Ladies and gentlemen, the first day of men’s basketball official practices is upon us.
While teams on the East Coast must wait until after the stroke of midnight to practice (or conduct Midnight Madness) early Saturday morning, Hawaii benefits from the time difference to get in a full practice at a reasonable hour tonight, starting at 6:30 p.m. It will be open to the public at lower campus, should anyone want to check out Gib Arnold’s second-year team.
In the spirit of a fresh season (and full disclosure) here’s my selections in the Western Athletic Conference preseason media poll that I just submitted, with some notes on my reasoning.
I’ll go last to first among the eight teams.
No. 8: Louisiana Tech. One of two WAC teams with a new head coach. Former Ole Miss assistant Michael White will have his work cut out to rebuild this program. Not only were the Bulldogs last in the WAC (2-14) last year, they lost their top two scorers in guard DeAndre Brown and forward Olu Ashaolu (who transferred to Oregon in the offseason).
No. 7: Fresno State. A sign of how disappointing center Greg Smith’s sophomore season was: despite being the Bulldogs most talented player by far, he couldn’t manage to lead Fresno in the scoring column, putting up just 11.7 ppg. Smith got some bad advice and jumped early to the NBA (or tried to; he wasn’t drafted). Sophomore guard Kevin Olekaibe put up 12 ppg last year and is about the only known commodity back. FSU also has a new coach in Rodney Terry.
No. 6: Idaho. Give the Vandals and coach Don Verlin credit for their 9-7 WAC finish last season. Talent-wise, they were at a disadvantage pretty much every game, and so it probably will be again this year. But it will be difficult for UI to replicate its success with efficient center Kyle Barone (10.5 ppg, 61 percent FG) its best returning option. Sharpshooter guard Jeff Ledbetter and the rest of the Vandals frontcourt must be replaced.
No. 5: San Jose State. A fifth-place finish is probably the best-case scenario for the Spartans, but I’ll give it to them here because of two solid starters returning in forward Wil Carter and guard Keith Shamburger. Though the best backcourt in the WAC in Adrian Oliver and Justin Graham is gone, Carter is good for a double-double per game and Shamburger set the SJSU freshman scoring record last year.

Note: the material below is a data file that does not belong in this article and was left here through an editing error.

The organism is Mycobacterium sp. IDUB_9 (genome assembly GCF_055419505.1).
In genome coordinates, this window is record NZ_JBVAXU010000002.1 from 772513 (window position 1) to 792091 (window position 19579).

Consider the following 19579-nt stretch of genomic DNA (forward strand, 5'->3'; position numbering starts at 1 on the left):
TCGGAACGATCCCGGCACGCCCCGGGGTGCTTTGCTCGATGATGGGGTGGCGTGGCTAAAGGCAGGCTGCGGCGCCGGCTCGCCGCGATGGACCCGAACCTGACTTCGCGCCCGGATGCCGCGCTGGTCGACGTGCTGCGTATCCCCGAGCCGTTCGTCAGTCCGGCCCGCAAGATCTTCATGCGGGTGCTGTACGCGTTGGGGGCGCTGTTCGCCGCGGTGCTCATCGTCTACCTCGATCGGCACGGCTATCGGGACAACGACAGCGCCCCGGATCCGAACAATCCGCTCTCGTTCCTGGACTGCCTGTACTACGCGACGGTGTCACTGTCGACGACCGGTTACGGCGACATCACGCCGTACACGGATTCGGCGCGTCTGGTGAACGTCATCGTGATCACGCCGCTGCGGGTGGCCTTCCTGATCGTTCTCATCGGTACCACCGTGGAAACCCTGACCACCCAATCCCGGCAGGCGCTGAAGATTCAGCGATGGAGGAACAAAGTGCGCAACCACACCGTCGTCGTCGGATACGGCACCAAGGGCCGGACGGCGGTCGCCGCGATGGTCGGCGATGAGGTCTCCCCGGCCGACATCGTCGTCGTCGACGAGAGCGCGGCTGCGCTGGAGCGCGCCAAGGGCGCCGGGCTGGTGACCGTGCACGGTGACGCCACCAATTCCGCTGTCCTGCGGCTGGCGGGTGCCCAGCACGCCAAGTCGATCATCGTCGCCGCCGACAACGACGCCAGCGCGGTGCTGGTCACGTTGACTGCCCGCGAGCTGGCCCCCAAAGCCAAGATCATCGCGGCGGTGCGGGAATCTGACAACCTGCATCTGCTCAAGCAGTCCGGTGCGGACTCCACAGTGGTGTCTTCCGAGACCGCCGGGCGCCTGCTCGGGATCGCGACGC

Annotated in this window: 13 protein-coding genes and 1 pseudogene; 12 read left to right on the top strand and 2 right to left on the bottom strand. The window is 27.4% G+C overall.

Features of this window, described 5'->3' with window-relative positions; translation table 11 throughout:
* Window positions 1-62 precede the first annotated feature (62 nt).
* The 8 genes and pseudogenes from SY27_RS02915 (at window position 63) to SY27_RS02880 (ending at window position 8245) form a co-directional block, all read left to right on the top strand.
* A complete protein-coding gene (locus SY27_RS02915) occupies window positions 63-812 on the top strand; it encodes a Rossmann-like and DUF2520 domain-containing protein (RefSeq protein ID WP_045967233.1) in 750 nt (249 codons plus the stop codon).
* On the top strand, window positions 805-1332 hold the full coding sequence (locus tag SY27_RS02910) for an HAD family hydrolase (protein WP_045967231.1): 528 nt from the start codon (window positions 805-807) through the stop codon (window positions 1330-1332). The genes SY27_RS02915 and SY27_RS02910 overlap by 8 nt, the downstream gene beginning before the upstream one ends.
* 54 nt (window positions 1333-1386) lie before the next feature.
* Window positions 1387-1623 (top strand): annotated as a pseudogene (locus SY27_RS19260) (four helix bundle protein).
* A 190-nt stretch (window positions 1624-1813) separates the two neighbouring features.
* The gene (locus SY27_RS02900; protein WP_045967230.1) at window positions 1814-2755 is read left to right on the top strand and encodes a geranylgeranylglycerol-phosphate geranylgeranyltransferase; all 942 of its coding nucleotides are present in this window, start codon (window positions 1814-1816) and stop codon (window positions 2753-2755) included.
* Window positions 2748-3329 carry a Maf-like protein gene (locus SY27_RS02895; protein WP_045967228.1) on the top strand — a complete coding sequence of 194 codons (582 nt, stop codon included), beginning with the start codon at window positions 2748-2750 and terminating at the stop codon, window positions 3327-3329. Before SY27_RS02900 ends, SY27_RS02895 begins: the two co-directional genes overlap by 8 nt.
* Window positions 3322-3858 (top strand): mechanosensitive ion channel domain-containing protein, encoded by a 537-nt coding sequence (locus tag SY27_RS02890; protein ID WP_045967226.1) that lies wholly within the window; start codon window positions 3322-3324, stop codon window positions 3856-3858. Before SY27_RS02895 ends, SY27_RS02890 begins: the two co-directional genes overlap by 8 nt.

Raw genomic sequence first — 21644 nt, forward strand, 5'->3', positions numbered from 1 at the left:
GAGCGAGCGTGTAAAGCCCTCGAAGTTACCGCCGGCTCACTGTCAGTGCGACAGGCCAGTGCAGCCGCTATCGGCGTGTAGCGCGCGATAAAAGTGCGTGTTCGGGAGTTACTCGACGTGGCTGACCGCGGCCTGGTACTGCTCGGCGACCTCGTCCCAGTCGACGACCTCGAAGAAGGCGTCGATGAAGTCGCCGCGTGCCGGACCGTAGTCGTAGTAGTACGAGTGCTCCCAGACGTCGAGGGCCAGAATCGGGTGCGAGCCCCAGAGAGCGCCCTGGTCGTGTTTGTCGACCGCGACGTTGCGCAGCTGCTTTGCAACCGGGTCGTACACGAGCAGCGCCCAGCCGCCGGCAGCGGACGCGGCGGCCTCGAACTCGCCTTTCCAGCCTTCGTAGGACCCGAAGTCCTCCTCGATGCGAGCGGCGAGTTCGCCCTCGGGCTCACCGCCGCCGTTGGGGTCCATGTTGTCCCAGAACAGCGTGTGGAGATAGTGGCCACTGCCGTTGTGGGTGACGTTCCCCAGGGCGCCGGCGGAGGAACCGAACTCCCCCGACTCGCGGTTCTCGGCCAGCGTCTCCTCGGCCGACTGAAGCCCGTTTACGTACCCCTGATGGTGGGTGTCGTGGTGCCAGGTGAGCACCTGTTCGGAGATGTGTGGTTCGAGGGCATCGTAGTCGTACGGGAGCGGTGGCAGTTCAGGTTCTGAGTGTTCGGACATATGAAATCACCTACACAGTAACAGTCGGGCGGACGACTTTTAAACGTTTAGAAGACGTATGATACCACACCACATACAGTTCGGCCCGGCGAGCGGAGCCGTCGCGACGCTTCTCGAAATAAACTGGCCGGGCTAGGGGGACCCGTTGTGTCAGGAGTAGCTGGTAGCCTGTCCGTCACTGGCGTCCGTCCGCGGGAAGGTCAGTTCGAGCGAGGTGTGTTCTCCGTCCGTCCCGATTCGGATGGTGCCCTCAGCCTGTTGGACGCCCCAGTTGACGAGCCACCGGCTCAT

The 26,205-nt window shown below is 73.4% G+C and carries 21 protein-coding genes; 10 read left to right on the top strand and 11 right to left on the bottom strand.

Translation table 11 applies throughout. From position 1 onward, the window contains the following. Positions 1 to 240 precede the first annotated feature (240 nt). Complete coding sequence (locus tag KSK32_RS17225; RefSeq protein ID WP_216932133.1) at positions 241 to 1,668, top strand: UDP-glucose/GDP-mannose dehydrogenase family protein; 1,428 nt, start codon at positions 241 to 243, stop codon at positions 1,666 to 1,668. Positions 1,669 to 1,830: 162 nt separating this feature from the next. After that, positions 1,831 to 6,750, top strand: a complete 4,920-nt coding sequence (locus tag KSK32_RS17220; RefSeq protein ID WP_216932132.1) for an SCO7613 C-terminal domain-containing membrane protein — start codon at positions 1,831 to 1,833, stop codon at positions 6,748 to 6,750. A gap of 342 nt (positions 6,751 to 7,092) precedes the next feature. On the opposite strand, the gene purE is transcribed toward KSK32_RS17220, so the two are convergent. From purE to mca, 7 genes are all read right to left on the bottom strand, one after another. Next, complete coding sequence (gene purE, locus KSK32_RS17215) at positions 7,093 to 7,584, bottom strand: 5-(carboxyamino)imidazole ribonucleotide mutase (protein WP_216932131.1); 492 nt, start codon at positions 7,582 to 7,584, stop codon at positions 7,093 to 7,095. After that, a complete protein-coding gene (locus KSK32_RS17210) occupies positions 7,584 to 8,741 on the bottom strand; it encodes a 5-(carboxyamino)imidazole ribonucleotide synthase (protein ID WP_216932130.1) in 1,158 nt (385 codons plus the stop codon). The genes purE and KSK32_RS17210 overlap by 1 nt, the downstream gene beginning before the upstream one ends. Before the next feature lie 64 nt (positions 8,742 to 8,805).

No. 4: Hawaii. Tempting to vote the Rainbow Warriors third or better with their returning talent, but several things have to go right for a finish like that. Senior guard Zane Johnson must build on his great junior season (15.8 ppg, UH single-season record for 3-pointers made) and junior center Vander Joaquim must be the All-WAC big man many think he can be. Questions about frontcourt depth must be answered and newcomers Shaquille Stokes and Hauns Brereton will be counted on to add a scoring punch. Improvement over last year’s fifth place (8-8) finish is expected in a weak WAC.
No. 3: New Mexico State. The Aggies lost last year’s top player, forward Troy Gillenwater, but get back undersized interior beast Wendell McKines from a year lost to injury. All indications are he’s fully back and highly motivated to average a double-double. Combined with a proven point guard in Hernst LaRoche, that should be good enough for NMSU to contend for the WAC title until late into the season.
No. 2: Nevada. No excuses for the Wolf Pack this year after it failed to utilize its considerable talent in 2010-11. Its entire starting five is back, including four effective scorers in point guard Deonte Burton, shooting guard Malik Story and forwards Olek Czyz and Dario Hunt. That’s 91 percent of UNR’s scoring back. Talent-wise, the Pack also has the most by far.
No. 1: Utah State. It’s a testament to the Aggies’ system and coach Stew Morrill that a team from Logan, Utah, can lose basically its entire roster and still be expected to win the league. The only returning starter is All-WAC guard Brockeith Pane, and the only other rotation player back is uber-athletic forward Brady Jardine. But the Aggies’ 10 newcomers (five JUCO transfers, five freshmen) are said to be loaded with talent, and once they buy into Morrill’s system, it should be a fifth straight WAC title for USU, at least until another team proves otherwise.
Oh, the other part of the ballot is the player preseason picks. Here were mine for player of the year, newcomer of the year, and the All-WAC team.
Wendell McKines, New Mexico State F; Zane Johnson, Hawaii G; Brockeith Pane, Utah State G; Dario Hunt, Nevada F; Malik Story, Nevada G.
If there were a second team, here would be my picks without having seen any of the newcomers out there:
Vander Joaquim, Hawaii C; Deonte Burton, Nevada G; Brady Jardine, Utah State F; Kyle Barone, Idaho C; Hernst LaRoche, New Mexico State G
Player of the Year: Wendell McKines, New Mexico State F. Comment: USU’s Pane won’t have the numbers to justify it, even on what (should) be the WAC’s best team. Nevada has too much talent across its roster for one player to be singled out for this honor. If UH has a big year, Zane Johnson will vault into consideration.
Newcomer of the Year: Shaquille Stokes, Hawaii G. Comment: Baby Shaq can light it up; he submitted double figures in each game on the China trip. The key for him will be how fast he can get comfortable with a Division I halfcourt game.